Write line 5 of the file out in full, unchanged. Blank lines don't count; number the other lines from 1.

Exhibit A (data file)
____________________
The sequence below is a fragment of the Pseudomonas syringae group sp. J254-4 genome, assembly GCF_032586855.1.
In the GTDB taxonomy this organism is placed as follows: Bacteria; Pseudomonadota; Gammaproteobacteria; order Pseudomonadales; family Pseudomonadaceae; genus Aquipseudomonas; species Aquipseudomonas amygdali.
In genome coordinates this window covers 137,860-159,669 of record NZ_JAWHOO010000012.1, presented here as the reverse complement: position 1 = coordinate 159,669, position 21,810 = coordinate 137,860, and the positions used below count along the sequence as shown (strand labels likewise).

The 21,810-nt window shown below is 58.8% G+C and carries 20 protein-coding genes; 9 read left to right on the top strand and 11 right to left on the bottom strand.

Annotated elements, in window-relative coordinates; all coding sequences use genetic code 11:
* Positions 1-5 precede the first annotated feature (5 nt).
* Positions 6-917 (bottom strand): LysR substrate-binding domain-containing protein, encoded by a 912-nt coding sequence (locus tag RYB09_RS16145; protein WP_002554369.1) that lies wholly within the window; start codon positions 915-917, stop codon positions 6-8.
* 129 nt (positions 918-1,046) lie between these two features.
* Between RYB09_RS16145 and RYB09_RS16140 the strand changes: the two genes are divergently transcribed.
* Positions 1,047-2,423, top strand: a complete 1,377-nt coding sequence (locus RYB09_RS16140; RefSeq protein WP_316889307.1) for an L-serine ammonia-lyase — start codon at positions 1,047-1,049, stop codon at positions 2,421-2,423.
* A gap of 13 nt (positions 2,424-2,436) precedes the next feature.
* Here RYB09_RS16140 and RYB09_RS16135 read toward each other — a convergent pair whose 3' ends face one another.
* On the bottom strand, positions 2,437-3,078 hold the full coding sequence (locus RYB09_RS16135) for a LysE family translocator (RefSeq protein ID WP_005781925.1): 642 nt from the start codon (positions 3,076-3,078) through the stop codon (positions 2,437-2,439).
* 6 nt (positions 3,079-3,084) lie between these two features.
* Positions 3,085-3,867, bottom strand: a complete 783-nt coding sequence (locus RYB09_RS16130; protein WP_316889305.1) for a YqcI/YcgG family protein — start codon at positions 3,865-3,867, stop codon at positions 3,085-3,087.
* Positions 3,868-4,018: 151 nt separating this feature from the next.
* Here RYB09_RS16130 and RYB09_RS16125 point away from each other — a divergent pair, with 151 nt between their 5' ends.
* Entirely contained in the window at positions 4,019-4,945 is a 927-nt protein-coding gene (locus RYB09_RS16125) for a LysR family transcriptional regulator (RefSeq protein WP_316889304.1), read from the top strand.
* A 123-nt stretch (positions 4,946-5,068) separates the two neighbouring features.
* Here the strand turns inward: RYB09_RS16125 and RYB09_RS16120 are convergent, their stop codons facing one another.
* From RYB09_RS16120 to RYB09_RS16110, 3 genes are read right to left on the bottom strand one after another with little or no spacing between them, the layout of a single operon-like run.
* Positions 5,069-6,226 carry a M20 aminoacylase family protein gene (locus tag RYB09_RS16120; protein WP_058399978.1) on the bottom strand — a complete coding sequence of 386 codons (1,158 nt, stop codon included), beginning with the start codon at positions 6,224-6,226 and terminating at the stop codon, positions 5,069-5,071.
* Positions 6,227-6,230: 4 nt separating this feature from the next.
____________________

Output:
Annotated elements, in window-relative coordinates; all coding sequences use genetic code 11: